Assessment
 
Assessment Model
Methodology

Scientific basis

Data and methods

The stock assessment is based on an XSA assessment, calibrated with two survey indices and one commercial lpue index.

Discards are not included in the assessment. Routine discard sampling since 2003 under the EU Data Collection Regulations indicates overall discarding of sole in the order of 10% in weight and discards are considered to be a minor bias to the assessment results.

Uncertainties in assessment and forecast

There are indications of recurring underestimation of fishing mortality and overestimation of abundance. A discrepancy between the trends in surveys and the commercial cpue is apparent in the results of comparisons between survey and commercial time-series of information. The survey information indicates higher mortality rates and lower stock abundance, consistent with the more recent values to which the assessment estimates are revised each year.

There are indications that discarding may have an impact on the assessment results

Information from the fishing industry

The North Sea Fisher’s survey took place in 2008. A total of 195 responses were collected for sole. As in the 2007 survey, the beam trawl and gill net fishing groups indicated that sole were “more” abundant and the fishers felt that discarding had reduced slightly with respect to 2007. Of those that expressed an opinion on recruitment the majority considered it to be “moderate” or “high”. These observations are consistent with the assessment results.

Comparison with previous assessment and advice

The estimate of F for 2007 from the 2008 assessment was revised down by 5% in the 2009 assessment. The SSB estimate for 2007 increased 3% in the 2009 assessment. The revisions are different from retrospective bias in the assessment results previously.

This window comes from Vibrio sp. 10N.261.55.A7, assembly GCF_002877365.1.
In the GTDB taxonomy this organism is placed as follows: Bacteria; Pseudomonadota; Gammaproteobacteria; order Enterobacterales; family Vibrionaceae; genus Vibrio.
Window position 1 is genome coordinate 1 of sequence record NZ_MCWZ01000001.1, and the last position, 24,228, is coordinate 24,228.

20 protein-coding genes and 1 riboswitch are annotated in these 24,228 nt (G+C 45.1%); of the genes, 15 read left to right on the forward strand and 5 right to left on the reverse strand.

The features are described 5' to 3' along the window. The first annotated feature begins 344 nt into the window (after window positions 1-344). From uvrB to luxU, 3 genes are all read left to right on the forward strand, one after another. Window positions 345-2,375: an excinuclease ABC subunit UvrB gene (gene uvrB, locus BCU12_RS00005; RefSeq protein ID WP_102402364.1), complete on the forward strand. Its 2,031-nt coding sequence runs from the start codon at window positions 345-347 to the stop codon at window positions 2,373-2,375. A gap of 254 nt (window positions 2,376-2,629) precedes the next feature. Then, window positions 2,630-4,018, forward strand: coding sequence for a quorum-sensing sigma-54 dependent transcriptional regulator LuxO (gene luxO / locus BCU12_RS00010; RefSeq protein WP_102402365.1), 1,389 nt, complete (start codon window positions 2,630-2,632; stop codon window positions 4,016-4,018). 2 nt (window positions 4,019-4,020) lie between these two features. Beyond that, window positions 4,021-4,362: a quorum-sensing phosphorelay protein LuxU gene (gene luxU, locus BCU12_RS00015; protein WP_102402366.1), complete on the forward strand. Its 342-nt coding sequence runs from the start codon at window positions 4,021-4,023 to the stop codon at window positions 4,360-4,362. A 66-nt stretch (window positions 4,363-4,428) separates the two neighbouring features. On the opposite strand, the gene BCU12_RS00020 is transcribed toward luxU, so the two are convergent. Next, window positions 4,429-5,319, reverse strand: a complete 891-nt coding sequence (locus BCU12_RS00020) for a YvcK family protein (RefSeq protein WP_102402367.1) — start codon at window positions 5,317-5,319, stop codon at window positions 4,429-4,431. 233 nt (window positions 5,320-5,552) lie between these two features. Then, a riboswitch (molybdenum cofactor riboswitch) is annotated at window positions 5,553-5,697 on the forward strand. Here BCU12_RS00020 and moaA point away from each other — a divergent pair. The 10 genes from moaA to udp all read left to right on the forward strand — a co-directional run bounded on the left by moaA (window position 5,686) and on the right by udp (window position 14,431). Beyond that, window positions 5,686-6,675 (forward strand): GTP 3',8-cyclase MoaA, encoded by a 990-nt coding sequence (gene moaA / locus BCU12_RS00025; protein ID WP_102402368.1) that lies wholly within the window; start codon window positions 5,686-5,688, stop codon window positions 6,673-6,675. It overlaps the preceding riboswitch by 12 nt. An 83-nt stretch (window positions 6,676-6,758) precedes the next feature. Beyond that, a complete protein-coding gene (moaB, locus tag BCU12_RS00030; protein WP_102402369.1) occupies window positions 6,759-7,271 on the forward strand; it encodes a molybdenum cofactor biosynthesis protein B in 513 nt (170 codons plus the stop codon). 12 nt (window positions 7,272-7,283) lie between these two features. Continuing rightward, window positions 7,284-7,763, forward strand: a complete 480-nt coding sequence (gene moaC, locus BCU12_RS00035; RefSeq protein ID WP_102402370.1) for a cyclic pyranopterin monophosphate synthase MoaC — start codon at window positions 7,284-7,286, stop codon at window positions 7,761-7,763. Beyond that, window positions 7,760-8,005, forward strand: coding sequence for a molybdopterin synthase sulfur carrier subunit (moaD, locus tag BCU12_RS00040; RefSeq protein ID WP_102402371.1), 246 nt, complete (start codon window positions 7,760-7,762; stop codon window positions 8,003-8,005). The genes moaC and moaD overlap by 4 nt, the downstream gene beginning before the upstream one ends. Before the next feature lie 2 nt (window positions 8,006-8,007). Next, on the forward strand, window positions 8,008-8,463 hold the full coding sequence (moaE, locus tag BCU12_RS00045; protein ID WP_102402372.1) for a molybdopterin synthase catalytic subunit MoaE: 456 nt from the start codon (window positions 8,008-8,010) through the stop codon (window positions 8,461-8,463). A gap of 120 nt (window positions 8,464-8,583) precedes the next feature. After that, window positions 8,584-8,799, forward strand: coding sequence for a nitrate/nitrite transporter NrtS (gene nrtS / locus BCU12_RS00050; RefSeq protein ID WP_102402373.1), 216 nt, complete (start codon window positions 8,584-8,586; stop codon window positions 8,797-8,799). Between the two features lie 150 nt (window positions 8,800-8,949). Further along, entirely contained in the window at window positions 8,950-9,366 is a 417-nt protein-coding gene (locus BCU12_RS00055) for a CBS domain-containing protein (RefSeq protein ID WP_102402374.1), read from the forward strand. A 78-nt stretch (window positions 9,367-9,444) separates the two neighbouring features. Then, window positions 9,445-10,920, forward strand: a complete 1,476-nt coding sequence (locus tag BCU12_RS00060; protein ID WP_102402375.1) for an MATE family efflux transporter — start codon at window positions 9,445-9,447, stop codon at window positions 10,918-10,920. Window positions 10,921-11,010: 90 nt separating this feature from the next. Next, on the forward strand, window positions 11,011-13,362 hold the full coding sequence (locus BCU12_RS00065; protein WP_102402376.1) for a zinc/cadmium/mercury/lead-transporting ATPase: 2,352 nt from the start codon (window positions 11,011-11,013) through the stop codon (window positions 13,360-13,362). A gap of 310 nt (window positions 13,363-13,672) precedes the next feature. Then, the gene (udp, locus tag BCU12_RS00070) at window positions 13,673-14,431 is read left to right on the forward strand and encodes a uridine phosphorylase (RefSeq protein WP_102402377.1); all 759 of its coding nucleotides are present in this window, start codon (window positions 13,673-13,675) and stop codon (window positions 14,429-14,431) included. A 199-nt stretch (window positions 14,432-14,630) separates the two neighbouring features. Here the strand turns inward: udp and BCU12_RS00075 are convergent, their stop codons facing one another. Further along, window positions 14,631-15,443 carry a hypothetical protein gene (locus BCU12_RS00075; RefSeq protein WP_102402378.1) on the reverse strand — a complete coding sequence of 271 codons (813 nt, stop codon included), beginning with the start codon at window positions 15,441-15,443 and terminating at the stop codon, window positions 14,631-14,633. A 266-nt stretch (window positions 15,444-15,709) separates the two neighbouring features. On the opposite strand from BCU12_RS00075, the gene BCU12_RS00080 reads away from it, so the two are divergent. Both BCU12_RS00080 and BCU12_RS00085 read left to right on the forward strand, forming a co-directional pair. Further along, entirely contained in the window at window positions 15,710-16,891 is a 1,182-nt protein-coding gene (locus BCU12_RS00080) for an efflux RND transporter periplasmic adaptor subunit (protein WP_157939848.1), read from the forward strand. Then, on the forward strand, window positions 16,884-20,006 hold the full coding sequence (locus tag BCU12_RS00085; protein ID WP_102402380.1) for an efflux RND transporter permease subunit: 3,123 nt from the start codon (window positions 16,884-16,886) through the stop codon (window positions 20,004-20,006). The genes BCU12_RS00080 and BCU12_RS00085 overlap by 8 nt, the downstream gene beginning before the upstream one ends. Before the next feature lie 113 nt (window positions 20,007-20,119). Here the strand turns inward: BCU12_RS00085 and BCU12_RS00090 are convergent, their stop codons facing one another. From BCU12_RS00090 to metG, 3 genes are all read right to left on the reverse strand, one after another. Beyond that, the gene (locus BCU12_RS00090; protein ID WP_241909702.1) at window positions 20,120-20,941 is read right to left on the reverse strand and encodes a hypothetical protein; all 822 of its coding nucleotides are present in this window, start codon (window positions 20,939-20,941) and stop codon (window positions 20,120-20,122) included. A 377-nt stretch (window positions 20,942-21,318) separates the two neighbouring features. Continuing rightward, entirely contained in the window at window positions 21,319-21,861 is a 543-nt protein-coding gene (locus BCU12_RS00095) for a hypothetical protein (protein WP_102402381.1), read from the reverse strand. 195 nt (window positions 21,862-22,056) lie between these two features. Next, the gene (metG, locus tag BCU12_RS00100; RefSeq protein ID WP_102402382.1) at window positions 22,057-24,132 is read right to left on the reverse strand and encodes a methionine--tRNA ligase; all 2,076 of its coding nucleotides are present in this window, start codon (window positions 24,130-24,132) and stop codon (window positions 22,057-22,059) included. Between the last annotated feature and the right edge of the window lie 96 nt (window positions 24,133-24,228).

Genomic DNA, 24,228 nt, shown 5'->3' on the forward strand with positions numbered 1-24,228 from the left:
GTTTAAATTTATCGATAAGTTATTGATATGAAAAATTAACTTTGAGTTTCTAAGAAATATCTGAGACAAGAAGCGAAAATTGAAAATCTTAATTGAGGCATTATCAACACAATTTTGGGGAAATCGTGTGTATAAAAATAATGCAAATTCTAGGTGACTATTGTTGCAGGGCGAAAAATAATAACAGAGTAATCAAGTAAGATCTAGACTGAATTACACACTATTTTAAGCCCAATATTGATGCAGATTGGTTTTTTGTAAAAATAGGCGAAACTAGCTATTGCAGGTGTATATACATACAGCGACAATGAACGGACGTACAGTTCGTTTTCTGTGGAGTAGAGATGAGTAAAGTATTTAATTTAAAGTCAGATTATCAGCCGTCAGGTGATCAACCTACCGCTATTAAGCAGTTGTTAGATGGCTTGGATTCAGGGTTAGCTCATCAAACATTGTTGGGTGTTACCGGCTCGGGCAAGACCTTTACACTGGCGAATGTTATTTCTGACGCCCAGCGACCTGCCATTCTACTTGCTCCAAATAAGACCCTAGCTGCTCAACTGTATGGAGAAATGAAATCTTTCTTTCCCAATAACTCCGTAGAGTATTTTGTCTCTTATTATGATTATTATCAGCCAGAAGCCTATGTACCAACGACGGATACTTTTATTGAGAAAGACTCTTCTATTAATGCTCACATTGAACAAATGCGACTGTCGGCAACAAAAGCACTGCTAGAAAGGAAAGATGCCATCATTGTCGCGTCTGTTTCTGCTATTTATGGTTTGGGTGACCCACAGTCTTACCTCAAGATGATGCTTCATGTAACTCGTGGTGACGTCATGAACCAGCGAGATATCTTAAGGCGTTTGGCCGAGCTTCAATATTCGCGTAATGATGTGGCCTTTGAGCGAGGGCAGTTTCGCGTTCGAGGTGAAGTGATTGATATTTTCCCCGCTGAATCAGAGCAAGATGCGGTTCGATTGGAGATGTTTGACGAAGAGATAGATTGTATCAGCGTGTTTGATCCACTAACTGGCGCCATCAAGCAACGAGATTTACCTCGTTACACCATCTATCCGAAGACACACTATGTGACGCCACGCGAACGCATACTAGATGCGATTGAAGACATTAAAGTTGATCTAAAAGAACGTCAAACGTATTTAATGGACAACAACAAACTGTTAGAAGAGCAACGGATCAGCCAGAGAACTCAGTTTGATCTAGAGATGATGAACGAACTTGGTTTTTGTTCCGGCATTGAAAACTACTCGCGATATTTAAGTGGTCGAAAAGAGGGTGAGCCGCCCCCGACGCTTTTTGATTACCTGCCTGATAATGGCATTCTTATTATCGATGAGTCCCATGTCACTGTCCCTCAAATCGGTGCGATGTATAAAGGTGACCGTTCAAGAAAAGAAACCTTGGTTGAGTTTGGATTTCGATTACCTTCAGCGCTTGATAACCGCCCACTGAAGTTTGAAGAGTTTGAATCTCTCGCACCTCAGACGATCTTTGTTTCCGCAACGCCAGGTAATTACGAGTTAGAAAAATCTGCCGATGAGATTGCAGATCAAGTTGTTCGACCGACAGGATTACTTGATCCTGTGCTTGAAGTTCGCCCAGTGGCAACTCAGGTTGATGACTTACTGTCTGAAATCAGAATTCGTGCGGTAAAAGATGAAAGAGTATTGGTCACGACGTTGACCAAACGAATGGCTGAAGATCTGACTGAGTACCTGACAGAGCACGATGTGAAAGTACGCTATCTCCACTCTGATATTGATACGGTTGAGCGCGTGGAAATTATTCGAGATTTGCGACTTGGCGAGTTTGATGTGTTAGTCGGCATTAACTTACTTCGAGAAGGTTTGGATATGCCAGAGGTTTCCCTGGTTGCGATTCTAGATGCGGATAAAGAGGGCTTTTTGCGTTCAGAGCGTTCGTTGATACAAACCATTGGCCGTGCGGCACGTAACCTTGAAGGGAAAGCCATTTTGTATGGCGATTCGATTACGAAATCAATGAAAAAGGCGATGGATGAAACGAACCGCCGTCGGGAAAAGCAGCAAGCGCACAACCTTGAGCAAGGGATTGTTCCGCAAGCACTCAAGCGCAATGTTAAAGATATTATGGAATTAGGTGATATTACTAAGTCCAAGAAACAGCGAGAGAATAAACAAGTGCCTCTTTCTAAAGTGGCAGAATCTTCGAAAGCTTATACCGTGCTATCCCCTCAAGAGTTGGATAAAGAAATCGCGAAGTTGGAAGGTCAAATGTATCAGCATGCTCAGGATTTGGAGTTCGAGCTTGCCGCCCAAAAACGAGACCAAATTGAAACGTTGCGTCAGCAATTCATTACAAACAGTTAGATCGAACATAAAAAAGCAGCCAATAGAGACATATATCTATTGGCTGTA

Fishing mortality in the intermediate year used in the 2009 forecast was the average F (2006-2008) scaled to F (2008). The basis for this forecast is different from the previous forecasts, where the average F over the final 3 years was used to counteract the retrospective change from year to year.

The advice this year is based on the EU management plan, similar to last year.
Overall Assessment Results


Table 6.4.10.1 Sole in Subarea IV (North Sea). Single stock exploitation boundaries (advice), management and landings
Year ICES Advice Single-stock exploitation boundaries Predicted catch corresponding to advice Predicted catch corresponding to single-stock Agreed TAC Official landings ICES landings
1987 Rebuild SSB to 40 000 t; TAC   11.0   14.0 13.8 17.4
1988 Increase SSB towards 50 000 t; TAC   11.0   14.0 13.4 21.6
1989 Increase SSB towards 50 000 t; TAC   14.0   14.0 14.5 21.8
1990 80% of F(88); TAC   25.0   25.0 26.5 35.1
1991 SSB>50 000 t ; TAC   27.0   27.0 27.6 33.5
1992 TAC   21.0   25.0 26 29.3
1993 no long-term gains in increased F   29.01   32.0 29.8 31.5
1994 no long-term gains in increased F   31.01   32.0 31.3 33
1995 no long-term gains in increased F   28.01   28.0 28.8 30.5
1996 Mixed fishery, link plaice advice   23.01   23.0 20.4 22.7
1997 <80% of F(95)   14.6   18.0 13.7 15
1998 75% of F(96)   18.1   19.1 19.7 20.9
1999 F<Fpa (80% of F(97))   20.3   22.0 22 23.5
2000 F< Fpa   <19.8   22.0 20.7 22.5
2001 F< Fpa   <17.7   19.0 16.4 19.9
2002 F<0.37   <14.3   16.0 16 16.9
2003 F< Fpa   <14.6   15.85 17.1 17.9
2004 2 F< Fpa 2 <17.9 17.0 17.8 17.1
2005   F< Fpa   <17.3 18.6 15.6 16.4